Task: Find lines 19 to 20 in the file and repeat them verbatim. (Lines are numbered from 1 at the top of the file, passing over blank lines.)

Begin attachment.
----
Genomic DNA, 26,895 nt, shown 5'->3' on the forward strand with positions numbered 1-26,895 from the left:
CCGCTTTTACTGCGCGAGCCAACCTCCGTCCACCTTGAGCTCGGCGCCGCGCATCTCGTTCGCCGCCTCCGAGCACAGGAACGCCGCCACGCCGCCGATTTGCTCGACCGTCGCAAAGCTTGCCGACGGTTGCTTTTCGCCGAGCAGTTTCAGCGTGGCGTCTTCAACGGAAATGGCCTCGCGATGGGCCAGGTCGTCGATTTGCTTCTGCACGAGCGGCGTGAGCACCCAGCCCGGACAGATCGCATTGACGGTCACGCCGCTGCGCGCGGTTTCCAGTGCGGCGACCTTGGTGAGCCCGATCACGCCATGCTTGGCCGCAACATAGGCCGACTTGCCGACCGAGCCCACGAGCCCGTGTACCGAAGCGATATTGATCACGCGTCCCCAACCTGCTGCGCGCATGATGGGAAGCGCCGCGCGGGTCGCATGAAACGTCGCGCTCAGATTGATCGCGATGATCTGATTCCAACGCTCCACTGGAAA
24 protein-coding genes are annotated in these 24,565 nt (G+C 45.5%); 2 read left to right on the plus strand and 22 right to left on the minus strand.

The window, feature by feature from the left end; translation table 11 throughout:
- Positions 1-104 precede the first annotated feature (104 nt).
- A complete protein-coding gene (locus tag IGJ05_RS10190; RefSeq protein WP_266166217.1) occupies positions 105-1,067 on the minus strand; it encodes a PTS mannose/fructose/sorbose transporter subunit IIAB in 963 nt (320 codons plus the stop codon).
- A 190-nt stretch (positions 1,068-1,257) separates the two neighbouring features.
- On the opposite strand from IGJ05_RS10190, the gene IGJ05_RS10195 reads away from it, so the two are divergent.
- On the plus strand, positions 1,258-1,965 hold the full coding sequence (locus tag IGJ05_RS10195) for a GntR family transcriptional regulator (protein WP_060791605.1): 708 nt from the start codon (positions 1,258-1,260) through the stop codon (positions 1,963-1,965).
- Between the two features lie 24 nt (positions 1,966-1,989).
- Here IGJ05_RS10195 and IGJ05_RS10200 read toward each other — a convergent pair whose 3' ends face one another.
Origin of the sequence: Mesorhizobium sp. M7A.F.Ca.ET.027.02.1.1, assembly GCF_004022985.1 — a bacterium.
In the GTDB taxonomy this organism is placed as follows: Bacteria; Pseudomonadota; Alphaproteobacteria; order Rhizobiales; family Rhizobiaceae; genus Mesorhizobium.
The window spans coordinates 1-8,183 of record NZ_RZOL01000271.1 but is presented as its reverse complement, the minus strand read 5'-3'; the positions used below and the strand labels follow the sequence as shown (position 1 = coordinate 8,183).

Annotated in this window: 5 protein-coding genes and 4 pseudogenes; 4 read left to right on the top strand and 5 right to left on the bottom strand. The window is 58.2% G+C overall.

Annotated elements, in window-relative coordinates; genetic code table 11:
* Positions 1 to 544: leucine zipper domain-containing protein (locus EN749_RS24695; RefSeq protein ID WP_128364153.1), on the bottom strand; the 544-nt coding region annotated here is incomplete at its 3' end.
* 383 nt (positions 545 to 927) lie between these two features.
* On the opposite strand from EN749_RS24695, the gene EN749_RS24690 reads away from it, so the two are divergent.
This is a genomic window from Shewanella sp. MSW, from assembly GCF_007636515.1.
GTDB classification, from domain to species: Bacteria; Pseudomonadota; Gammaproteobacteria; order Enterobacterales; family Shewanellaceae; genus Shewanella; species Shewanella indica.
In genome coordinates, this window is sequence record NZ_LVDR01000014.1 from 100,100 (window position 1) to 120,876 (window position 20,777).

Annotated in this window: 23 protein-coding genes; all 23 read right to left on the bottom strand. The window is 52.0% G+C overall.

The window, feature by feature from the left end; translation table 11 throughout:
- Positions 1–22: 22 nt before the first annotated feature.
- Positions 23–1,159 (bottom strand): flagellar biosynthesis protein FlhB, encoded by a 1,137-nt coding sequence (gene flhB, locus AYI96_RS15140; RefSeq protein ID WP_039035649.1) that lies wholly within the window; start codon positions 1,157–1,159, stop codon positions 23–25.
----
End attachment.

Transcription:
* On the opposite strand from EN749_RS24695, the gene EN749_RS24690 reads away from it, so the two are divergent.
This is a genomic window from Shewanella sp. MSW, from assembly GCF_007636515.1.